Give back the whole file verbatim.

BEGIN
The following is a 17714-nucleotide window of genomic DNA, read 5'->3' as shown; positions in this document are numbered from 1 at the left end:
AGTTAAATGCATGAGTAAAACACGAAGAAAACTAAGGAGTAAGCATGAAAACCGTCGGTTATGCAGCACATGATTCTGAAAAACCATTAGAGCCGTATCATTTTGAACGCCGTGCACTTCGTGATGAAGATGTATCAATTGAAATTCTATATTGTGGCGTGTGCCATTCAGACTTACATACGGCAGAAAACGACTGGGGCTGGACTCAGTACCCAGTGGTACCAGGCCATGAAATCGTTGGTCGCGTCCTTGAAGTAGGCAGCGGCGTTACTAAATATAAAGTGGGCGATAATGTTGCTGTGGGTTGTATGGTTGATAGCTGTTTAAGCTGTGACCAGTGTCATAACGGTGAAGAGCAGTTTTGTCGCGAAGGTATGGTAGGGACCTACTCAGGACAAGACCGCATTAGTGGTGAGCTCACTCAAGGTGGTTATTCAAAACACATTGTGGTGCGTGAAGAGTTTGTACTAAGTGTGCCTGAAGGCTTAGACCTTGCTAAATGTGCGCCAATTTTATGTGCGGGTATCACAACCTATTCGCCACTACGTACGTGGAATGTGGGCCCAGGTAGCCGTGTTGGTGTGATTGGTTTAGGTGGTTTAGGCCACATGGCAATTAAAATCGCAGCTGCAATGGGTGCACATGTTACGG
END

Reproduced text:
The following is a 17714-nucleotide window of genomic DNA, read 5'->3' as shown; positions in this document are numbered from 1 at the left end:
AGTTAAATGCATGAGTAAAACACGAAGAAAACTAAGGAGTAAGCATGAAAACCGTCGGTTATGCAGCACATGATTCTGAAAAACCATTAGAGCCGTATCATTTTGAACGCCGTGCACTTCGTGATGAAGATGTATCAATTGAAATTCTATATTGTGGCGTGTGCCATTCAGACTTACATACGGCAGAAAACGACTGGGGCTGGACTCAGTACCCAGTGGTACCAGGCCATGAAATCGTTGGTCGCGTCCTTGAAGTAGGCAGCGGCGTTACTAAATATAAAGTGGGCGATAATGTTGCTGTGGGTTGTATGGTTGATAGCTGTTTAAGCTGTGACCAGTGTCATAACGGTGAAGAGCAGTTTTGTCGCGAAGGTATGGTAGGGACCTACTCAGGACAAGACCGCATTAGTGGTGAGCTCACTCAAGGTGGTTATTCAAAACACATTGTGGTGCGTGAAGAGTTTGTACTAAGTGTGCCTGAAGGCTTAGACCTTGCTAAATGTGCGCCAATTTTATGTGCGGGTATCACAACCTATTCGCCACTACGTACGTGGAATGTGGGCCCAGGTAGCCGTGTTGGTGTGATTGGTTTAGGTGGTTTAGGCCACATGGCAATTAAAATCGCAGCTGCAATGGGTGCACATGTTACGG